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An RLC circuit with a voltage source can be characterized by the differential equation: $$ LC\;\ddot{I}\left(t\right) + RC\; \dot{I}\left(t\right) + I\left(t\right)-C \;\dot{V}\left(t\right) = 0 $$ ... but this will be true only as long as radiation is ignored.

My question is, what will this equation become in the general case, when the radiation cannot be ignored and also has to be accounted for? I ask this because the radiation resistance on any antenna depends on the frequency of the (sinusoidal) current passing through it -- so I suppose it cannot simply add it on to the $R$ term.

I expect $\dot{I}\left( t\right)$ to be involved -- as the far field $\vec{\mathrm{E}}$ depends on $\dot{\vec{\mathrm{J}}}$ which must derive from $\dot{I}$ somehow. But I don't seem to be able to go beyond that.

Looking for pointers -- are there any textbooks that address this part? So far my Googling hasn't turned up anything, so I guess I don't know what I should be searching for or maybe this is something that has fallen through the cracks between circuit theory textbooks and antenna theory textbooks (most electromagnetism texts seem to jump to $\cos{\omega t}$ or $e^{j\omega t}$ and stay there).

Another thing -- would the L & C values that can be computed from the antenna geometry be sufficient to address the reactance in the high frequency case, or is there something else to it?

I'm looking for an understanding within the bounds of classical electrodynamics (that is, leaving quantum mechanics out).

Thanks...

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I'd like to build on Lionel Brits's answer and the electronic book reference you cite Sophocles J. Orfanidis, "Electromagnetic Waves and Antennas", Chapter 22.

The structure of the relationship is more readily understood if you think of the Laplace or Fourier transforms of all your impedances. A relationship between $I(t)$ and $V(t)$ that is given by a constant co-efficient linear differential equation always gives rise to an impedance $Z(i\omega)$ or $Z(s)$ ($\omega$ = Fourier transform frequency variable, $s$ = Laplace transform complex frequency) which is a rational function of $i\omega$ or $s$.

Now an antenna's impedance is in general made up of reactions from the electromagnetic field which contain pure delays. This is owing to the finite speed of light. Unless the antenna is perfectly matched everywhere, the impedance is made up of components arising from delayed reflexions from different parts of its structure. One cannot match the antenna everywhere at all frequencies. So there will always be terms of the form $\exp(-s\,\tau)$ in the numerator and denominator of the impedance $Z(s)$ (here $s$ is the complex frequency), where $\tau$ is a there-and-back delay for a reflexion. When expanded out, $\exp(-s\,\tau)$ corresponds to the infinite differential operator:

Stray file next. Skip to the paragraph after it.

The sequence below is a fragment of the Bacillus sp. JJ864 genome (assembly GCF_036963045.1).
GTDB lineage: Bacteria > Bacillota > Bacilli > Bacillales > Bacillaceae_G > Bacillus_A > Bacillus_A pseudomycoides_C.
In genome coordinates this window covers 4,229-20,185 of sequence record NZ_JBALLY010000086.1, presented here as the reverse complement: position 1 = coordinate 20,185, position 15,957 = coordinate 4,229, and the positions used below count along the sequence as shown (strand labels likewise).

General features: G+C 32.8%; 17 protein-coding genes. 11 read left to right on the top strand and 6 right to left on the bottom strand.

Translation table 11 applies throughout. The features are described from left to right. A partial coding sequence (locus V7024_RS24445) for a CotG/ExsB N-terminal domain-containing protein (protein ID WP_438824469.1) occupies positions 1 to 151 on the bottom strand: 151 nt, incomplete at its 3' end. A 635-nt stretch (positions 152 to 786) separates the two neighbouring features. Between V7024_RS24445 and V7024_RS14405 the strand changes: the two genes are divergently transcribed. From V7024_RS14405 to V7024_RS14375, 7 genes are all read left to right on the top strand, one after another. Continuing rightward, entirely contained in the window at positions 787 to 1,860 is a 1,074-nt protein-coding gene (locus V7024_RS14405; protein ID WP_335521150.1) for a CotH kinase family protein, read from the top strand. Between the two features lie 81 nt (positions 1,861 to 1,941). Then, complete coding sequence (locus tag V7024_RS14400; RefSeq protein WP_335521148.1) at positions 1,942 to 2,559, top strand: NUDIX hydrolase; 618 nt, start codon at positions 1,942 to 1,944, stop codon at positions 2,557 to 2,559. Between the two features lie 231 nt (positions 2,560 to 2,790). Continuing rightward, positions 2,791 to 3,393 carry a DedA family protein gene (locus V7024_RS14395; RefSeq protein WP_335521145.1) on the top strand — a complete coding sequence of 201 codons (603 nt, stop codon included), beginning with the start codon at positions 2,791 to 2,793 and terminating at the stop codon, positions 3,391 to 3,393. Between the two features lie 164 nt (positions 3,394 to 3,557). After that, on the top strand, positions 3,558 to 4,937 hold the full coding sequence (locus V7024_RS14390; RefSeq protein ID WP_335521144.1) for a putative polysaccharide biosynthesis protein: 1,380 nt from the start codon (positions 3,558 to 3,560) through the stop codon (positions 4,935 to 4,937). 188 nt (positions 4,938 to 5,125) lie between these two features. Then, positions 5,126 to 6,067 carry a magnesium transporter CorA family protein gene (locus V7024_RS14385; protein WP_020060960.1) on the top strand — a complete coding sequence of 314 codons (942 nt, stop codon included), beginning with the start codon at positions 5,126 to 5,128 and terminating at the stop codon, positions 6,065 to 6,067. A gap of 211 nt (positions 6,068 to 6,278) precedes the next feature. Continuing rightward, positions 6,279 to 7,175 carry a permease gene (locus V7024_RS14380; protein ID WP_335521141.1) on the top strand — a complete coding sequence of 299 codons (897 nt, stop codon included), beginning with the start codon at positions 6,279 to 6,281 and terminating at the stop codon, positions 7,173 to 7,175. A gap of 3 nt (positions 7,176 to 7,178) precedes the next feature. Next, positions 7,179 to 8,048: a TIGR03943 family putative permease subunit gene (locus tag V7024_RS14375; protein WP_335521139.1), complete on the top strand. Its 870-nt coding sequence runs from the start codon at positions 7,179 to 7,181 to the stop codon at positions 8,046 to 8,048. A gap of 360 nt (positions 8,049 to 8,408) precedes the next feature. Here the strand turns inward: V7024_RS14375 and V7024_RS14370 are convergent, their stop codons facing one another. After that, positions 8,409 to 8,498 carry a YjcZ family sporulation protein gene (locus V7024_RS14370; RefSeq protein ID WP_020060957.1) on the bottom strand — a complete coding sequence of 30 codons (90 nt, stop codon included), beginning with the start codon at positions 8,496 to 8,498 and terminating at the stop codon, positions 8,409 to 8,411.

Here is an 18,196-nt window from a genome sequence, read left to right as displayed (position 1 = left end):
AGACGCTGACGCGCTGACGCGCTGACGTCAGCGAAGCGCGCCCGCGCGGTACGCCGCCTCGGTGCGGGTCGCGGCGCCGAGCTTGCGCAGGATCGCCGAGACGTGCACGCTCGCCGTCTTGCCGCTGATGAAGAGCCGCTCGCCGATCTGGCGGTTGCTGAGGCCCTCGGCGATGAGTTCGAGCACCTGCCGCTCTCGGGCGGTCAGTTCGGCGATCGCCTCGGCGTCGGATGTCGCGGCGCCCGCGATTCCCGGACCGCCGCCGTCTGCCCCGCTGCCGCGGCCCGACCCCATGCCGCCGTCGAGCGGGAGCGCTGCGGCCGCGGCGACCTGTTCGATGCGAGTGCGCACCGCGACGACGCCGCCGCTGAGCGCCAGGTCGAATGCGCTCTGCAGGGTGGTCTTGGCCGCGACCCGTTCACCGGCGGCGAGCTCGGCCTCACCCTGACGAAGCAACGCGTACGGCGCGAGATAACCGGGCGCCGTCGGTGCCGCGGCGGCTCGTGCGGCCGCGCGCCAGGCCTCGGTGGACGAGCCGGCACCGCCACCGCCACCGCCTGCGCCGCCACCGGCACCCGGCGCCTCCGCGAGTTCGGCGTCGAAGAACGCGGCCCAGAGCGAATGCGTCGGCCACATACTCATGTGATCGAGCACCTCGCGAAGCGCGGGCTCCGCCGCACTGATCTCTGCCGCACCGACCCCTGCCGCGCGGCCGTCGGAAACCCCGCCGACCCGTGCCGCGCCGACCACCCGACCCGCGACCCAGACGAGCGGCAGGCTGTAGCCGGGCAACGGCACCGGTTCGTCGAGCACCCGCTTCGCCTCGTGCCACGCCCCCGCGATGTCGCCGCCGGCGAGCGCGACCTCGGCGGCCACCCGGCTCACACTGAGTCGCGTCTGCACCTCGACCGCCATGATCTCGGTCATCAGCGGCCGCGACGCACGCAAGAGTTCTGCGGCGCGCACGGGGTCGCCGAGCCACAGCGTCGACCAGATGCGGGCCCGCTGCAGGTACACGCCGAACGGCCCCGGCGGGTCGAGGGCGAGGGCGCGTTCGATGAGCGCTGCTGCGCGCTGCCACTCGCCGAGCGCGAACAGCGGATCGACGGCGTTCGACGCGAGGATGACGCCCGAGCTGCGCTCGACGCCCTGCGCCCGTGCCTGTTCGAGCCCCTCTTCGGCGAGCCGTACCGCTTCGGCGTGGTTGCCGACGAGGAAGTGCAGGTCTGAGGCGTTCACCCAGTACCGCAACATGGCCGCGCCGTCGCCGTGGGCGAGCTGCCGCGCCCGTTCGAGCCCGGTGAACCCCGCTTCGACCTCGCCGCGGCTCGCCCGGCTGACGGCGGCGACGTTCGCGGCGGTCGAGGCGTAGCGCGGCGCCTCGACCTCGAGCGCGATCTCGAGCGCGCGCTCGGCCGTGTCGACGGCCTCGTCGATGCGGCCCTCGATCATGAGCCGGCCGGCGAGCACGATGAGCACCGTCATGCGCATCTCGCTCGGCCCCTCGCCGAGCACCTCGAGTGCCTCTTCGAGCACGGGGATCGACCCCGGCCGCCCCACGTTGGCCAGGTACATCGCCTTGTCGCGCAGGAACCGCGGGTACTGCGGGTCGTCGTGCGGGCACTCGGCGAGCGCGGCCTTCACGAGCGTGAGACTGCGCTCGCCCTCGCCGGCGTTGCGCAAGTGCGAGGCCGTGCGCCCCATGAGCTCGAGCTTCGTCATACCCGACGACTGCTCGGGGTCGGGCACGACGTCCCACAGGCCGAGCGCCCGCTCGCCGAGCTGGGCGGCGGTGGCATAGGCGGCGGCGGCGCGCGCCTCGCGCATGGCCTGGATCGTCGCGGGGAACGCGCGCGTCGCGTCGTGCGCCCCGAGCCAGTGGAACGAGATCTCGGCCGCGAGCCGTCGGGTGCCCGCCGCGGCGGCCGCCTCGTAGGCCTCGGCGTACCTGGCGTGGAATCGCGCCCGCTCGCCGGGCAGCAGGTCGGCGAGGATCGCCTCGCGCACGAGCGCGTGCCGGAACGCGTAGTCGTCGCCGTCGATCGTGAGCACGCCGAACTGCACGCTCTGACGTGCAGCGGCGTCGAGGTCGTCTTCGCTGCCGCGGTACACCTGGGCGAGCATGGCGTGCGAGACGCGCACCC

$$1 - \tau {\rm d}_t + \frac{\tau^2}{2!} {\rm d}_t^2 - \frac{\tau^3}{3!} {\rm d}_t^3 + \cdots$$

so you'll never exactly represent such a thing by a finite differential equation.

That's the theory. In practice, depending on the important timescales, you could likely get a good approximation using only a finite number of terms. How many is hard to answer: this would need to be answered by someone with experience in numerically modeling antennas. But, by dint of the $\exp(-s\,\tau)$ terms, there is no theoretical limit to the order of derivatives that will arise in your expressions.

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  • $\begingroup$ Thanks @WetSavannaAnimal this is great. I was looking for what happens to an arbitrary antenna anyway -- what happens for specific antenna designs are generally well known. This answers my question completely. $\endgroup$ – Avijit Nov 16 '13 at 11:44
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Suppose you have a dipole radiator. Then you can look up or calculate it's radiation resistance $R_\mathrm{rad} = \frac{2 \pi}{3} Z_{0} \left( \frac{\ell}{\lambda}\right)^{2}$ , which might be off by a factor of 4.

I would say that you can use the superposition principle to just treat the problem in frequency space. There is also reactance to think about.

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  • $\begingroup$ I am aware of the expression for radiation resistance of the dipole -- but you'll notice that it contains $\lambda$, which pre-supposes a sinusoidal excitation. I was wondering if there was any way to way to deal with this entirely in the time domain $\endgroup$ – Avijit Nov 15 '13 at 18:16
  • $\begingroup$ @Avijit, my antenna theory is rusty but, according to lionelbrits answer, if the radiation resistance is proportional to the square of the frequency, the antenna voltage goes as the square of the frequency of the current source. Which, thinking off of the top of my head indicates that: $v(t) = k \frac{d^2i(t)}{dt^2}$ $\endgroup$ – Alfred Centauri Nov 16 '13 at 0:06
  • $\begingroup$ @AlfredCentauri ... unfortunately, that relation would only for short dipoles. For a small loop, we get $R_r \propto \lambda^{-4}$ ... and for a large dipole, it mutates to a large expression in $\lambda$, as shown here $\endgroup$ – Avijit Nov 16 '13 at 3:24

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